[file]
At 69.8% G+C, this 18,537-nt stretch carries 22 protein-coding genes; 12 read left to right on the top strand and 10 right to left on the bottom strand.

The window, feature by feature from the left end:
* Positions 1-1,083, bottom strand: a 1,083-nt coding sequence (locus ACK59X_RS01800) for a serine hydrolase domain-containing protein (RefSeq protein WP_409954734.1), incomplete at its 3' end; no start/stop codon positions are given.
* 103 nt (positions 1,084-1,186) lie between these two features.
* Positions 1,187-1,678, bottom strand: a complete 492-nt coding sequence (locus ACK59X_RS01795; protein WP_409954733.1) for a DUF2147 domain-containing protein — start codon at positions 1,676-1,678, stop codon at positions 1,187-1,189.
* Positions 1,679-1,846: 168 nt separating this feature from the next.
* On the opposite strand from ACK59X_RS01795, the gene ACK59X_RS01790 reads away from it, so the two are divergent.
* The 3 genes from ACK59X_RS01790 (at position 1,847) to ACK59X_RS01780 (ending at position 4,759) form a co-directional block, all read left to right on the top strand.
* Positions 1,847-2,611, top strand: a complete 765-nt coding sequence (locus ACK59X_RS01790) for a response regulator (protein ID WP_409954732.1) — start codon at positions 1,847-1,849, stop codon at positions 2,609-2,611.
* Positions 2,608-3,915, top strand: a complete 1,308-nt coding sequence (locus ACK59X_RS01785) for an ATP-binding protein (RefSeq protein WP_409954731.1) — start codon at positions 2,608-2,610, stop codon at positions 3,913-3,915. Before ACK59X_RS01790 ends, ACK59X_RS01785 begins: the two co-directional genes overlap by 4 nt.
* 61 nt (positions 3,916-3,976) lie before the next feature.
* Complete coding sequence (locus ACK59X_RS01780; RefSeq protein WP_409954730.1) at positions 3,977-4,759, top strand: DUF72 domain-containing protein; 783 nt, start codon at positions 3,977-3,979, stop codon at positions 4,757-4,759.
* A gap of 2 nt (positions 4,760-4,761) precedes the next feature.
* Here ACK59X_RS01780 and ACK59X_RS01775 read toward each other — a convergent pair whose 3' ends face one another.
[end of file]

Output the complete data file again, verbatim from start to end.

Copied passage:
At 69.8% G+C, this 18,537-nt stretch carries 22 protein-coding genes; 12 read left to right on the top strand and 10 right to left on the bottom strand.

The window, feature by feature from the left end:
* Positions 1-1,083, bottom strand: a 1,083-nt coding sequence (locus ACK59X_RS01800) for a serine hydrolase domain-containing protein (RefSeq protein WP_409954734.1), incomplete at its 3' end; no start/stop codon positions are given.
* 103 nt (positions 1,084-1,186) lie between these two features.
* Positions 1,187-1,678, bottom strand: a complete 492-nt coding sequence (locus ACK59X_RS01795; protein WP_409954733.1) for a DUF2147 domain-containing protein — start codon at positions 1,676-1,678, stop codon at positions 1,187-1,189.
* Positions 1,679-1,846: 168 nt separating this feature from the next.
* On the opposite strand from ACK59X_RS01795, the gene ACK59X_RS01790 reads away from it, so the two are divergent.
* The 3 genes from ACK59X_RS01790 (at position 1,847) to ACK59X_RS01780 (ending at position 4,759) form a co-directional block, all read left to right on the top strand.
* Positions 1,847-2,611, top strand: a complete 765-nt coding sequence (locus ACK59X_RS01790) for a response regulator (protein ID WP_409954732.1) — start codon at positions 1,847-1,849, stop codon at positions 2,609-2,611.
* Positions 2,608-3,915, top strand: a complete 1,308-nt coding sequence (locus ACK59X_RS01785) for an ATP-binding protein (RefSeq protein WP_409954731.1) — start codon at positions 2,608-2,610, stop codon at positions 3,913-3,915. Before ACK59X_RS01790 ends, ACK59X_RS01785 begins: the two co-directional genes overlap by 4 nt.
* 61 nt (positions 3,916-3,976) lie before the next feature.
* Complete coding sequence (locus ACK59X_RS01780; RefSeq protein WP_409954730.1) at positions 3,977-4,759, top strand: DUF72 domain-containing protein; 783 nt, start codon at positions 3,977-3,979, stop codon at positions 4,757-4,759.
* A gap of 2 nt (positions 4,760-4,761) precedes the next feature.
* Here ACK59X_RS01780 and ACK59X_RS01775 read toward each other — a convergent pair whose 3' ends face one another.